2. The touch sensor according to claim 1, wherein:
the driver comprises a driving circuit connected to each of the driving lines;
the driving circuit is configured to multiply the driving signal by a first pseudo-random binary sequence, and output the demodulated driving signal.
3. The touch sensor according to claim 2, wherein the sensor is configured to multiply the signal from the sensing line by a second pseudo-random binary sequence and output a demodulated signal.
4. The touch sensor according to claim 3, wherein the second pseudo-random binary sequence is equal to the first second pseudo-random binary sequence.
5. The touch sensor according to claim 1, wherein the sensor comprises:
an amplifier configured to amplify the signal from the sensing line and output an amplified signal; and
a demodulator configured to demodulating the amplified signal using the direct sequence spread spectrum method to output a demodulated signal.
6. The touch sensor according to claim 5, wherein the sensor further comprises an integrator configured to integrate the demodulated signal and output an integrated signal.
7. The touch sensor according to claim 6, wherein the sensor further comprises a first comparator configured to compare the integrated signal and a first reference voltage and output a first comparison signal according to a first comparison result.
8. The touch sensor according to claim 7, wherein the first reference voltage is a voltage of the signal from the sensing line when the touch panel is not touched.
9. The touch sensor according to claim 7, further comprising an analog-digital converter configured to convert the first comparison signal to a first digital signal.
10. The touch sensor according to claim 6, wherein the sensor further comprises an analog-digital converter configured to convert the integrated signal to a first digital signal, and an operator configured to combine the first digital signal and a reference digital signal and output a second digital signal.
11. The touch sensor according to claim 10, wherein the reference digital signal is a digital signal corresponding to an analog first reference voltage, and the first reference voltage is a voltage of the signal from the sensing line when the touch panel is not touched or in operation.
12. The touch sensor according to claim 7, wherein the sensor further comprises a second comparator configured to compare a voltage of the integrated signal and a second reference voltage, and output a second comparison signal.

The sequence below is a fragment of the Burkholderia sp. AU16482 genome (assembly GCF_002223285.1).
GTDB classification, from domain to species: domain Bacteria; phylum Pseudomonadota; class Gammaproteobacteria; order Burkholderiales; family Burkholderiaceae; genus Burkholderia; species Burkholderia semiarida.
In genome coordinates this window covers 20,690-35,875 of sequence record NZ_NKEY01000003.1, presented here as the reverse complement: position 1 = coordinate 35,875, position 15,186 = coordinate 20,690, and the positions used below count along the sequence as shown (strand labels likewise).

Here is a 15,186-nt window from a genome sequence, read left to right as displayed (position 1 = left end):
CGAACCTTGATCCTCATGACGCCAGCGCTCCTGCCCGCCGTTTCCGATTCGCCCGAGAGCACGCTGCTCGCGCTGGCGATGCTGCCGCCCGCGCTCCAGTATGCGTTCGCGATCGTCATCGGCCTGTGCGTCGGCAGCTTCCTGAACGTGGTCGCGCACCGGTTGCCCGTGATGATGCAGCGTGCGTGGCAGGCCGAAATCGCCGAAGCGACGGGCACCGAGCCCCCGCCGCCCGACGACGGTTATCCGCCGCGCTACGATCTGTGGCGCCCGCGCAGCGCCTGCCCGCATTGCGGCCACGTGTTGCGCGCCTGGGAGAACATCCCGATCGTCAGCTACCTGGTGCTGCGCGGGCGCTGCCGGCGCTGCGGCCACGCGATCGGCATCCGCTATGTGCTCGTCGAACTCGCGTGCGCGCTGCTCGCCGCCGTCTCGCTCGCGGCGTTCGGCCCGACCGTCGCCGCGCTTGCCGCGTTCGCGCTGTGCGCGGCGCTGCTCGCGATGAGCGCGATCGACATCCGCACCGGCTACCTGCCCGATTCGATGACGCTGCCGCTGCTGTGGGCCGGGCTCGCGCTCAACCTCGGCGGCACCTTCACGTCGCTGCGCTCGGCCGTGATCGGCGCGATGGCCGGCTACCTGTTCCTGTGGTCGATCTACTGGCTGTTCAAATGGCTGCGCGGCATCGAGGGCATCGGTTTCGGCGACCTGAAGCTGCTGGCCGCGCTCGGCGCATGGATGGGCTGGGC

13. The touch sensor according to claim 12, wherein the sensor further comprises a counter configured to count the second comparison signal and output a digital count signal.
14. The touch sensor according to claim 5, wherein the amplifier comprises:
an operating amplifier comprising a first input terminal connected to the sensing line, a second input terminal connected to a ground source, and an output terminal configured to output the amplified signal; and
a feedback capacitor connected between the output terminal and the first input terminal of the operating amplifier.
15. A touch sensor comprising:
a touch panel comprising a plurality of driving lines and a plurality of sensing lines, wherein a node capacitor is formed between each of the driving lines and an adjacent sensing line;
a driver configured to multiply a driving signal by a first pseudo-random binary sequence and supply a demodulated driving signal to each of the driving lines; and
a sensor electrically connected to the sensing lines, configured to detect a variation in capacitance of the node capacitors,
wherein:
the sensor is configured to amplify a signal from the sensing lines to generate an amplified signal, multiply the amplified signal by a second pseudo-random binary sequence to generate a demodulated signal, and integrate the demodulated signal to output an integrated signal; and
the second pseudo-random binary sequence is equal to the first pseudo-random binary sequence.
16. The touch sensor according to claim 15, wherein:
the sensor is configured to compare the demodulated signal and a first reference voltage to output a first comparison signal; and
the first reference voltage is a voltage of the signal from the sensing line when the touch panel is not touched.
17. The touch sensor according to claim 16, wherein the sensor is configured to convert the first comparison signal to a digital signal.
18. The touch sensor according to claim 15, wherein the sensor is configured to convert the integrated signal to a first digital signal, and combine the first digital signal and a reference digital signal to generate a second digital signal.
19. The touch sensor according to claim 18, wherein the reference digital signal is a digital signal corresponding to an analog first reference voltage, and the first reference voltage is a voltage of the signal from the sensing line when the touch panel is not touched or in operation.
20. The touch sensor according to claim 15, wherein the sensor is configured to compare a voltage of the integrated signal and a second reference voltage to generate a second comparison signal, count the second comparison signal, and output a digital count signal.
US14/275,703 2014-03-05 2014-05-12 Touch sensor Abandoned US20150253895A1 (en)